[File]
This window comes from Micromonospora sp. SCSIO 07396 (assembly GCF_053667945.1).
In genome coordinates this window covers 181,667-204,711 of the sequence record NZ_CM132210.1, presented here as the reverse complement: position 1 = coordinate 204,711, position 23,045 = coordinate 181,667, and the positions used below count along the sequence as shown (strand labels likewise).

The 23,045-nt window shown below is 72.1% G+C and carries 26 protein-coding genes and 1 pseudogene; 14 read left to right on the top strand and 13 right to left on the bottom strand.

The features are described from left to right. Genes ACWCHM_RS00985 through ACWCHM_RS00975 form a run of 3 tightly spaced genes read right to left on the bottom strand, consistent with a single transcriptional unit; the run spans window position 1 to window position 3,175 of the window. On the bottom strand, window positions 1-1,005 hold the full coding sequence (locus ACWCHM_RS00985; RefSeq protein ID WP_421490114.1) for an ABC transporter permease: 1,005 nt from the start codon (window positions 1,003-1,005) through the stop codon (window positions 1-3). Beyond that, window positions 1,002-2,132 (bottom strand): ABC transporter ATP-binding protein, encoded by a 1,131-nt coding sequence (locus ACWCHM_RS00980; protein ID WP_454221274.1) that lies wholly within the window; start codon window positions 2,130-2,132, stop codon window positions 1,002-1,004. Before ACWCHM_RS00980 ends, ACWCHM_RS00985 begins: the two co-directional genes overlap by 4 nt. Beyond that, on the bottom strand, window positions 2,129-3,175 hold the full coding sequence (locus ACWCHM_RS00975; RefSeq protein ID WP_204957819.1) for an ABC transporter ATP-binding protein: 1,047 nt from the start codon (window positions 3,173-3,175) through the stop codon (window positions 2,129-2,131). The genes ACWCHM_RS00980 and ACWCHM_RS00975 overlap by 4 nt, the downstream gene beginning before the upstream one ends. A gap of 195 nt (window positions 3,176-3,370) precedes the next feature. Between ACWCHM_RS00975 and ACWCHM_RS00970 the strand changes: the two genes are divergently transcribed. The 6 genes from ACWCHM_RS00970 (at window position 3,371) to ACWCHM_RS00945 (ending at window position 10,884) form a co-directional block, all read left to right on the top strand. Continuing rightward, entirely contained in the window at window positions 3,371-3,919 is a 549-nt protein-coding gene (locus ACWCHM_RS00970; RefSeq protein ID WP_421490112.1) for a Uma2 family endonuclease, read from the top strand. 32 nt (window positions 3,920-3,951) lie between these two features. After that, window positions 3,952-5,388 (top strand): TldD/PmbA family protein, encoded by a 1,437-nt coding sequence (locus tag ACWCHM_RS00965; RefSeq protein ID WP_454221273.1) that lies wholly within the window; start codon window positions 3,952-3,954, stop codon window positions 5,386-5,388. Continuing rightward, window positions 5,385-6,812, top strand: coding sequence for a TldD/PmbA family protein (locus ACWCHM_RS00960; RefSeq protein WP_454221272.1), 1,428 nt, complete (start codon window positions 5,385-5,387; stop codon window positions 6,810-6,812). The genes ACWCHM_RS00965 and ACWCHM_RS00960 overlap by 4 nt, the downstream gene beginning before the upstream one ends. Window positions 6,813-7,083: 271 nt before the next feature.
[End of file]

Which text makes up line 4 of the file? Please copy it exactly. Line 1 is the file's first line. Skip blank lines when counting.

The features are described from left to right. Genes ACWCHM_RS00985 through ACWCHM_RS00975 form a run of 3 tightly spaced genes read right to left on the bottom strand, consistent with a single transcriptional unit; the run spans window position 1 to window position 3,175 of the window. On the bottom strand, window positions 1-1,005 hold the full coding sequence (locus ACWCHM_RS00985; RefSeq protein ID WP_421490114.1) for an ABC transporter permease: 1,005 nt from the start codon (window positions 1,003-1,005) through the stop codon (window positions 1-3). Beyond that, window positions 1,002-2,132 (bottom strand): ABC transporter ATP-binding protein, encoded by a 1,131-nt coding sequence (locus ACWCHM_RS00980; protein ID WP_454221274.1) that lies wholly within the window; start codon window positions 2,130-2,132, stop codon window positions 1,002-1,004. Before ACWCHM_RS00980 ends, ACWCHM_RS00985 begins: the two co-directional genes overlap by 4 nt. Beyond that, on the bottom strand, window positions 2,129-3,175 hold the full coding sequence (locus ACWCHM_RS00975; RefSeq protein ID WP_204957819.1) for an ABC transporter ATP-binding protein: 1,047 nt from the start codon (window positions 3,173-3,175) through the stop codon (window positions 2,129-2,131). The genes ACWCHM_RS00980 and ACWCHM_RS00975 overlap by 4 nt, the downstream gene beginning before the upstream one ends. A gap of 195 nt (window positions 3,176-3,370) precedes the next feature. Between ACWCHM_RS00975 and ACWCHM_RS00970 the strand changes: the two genes are divergently transcribed. The 6 genes from ACWCHM_RS00970 (at window position 3,371) to ACWCHM_RS00945 (ending at window position 10,884) form a co-directional block, all read left to right on the top strand. Continuing rightward, entirely contained in the window at window positions 3,371-3,919 is a 549-nt protein-coding gene (locus ACWCHM_RS00970; RefSeq protein ID WP_421490112.1) for a Uma2 family endonuclease, read from the top strand. 32 nt (window positions 3,920-3,951) lie between these two features. After that, window positions 3,952-5,388 (top strand): TldD/PmbA family protein, encoded by a 1,437-nt coding sequence (locus tag ACWCHM_RS00965; RefSeq protein ID WP_454221273.1) that lies wholly within the window; start codon window positions 3,952-3,954, stop codon window positions 5,386-5,388. Continuing rightward, window positions 5,385-6,812, top strand: coding sequence for a TldD/PmbA family protein (locus ACWCHM_RS00960; RefSeq protein WP_454221272.1), 1,428 nt, complete (start codon window positions 5,385-5,387; stop codon window positions 6,810-6,812). The genes ACWCHM_RS00965 and ACWCHM_RS00960 overlap by 4 nt, the downstream gene beginning before the upstream one ends. Window positions 6,813-7,083: 271 nt before the next feature.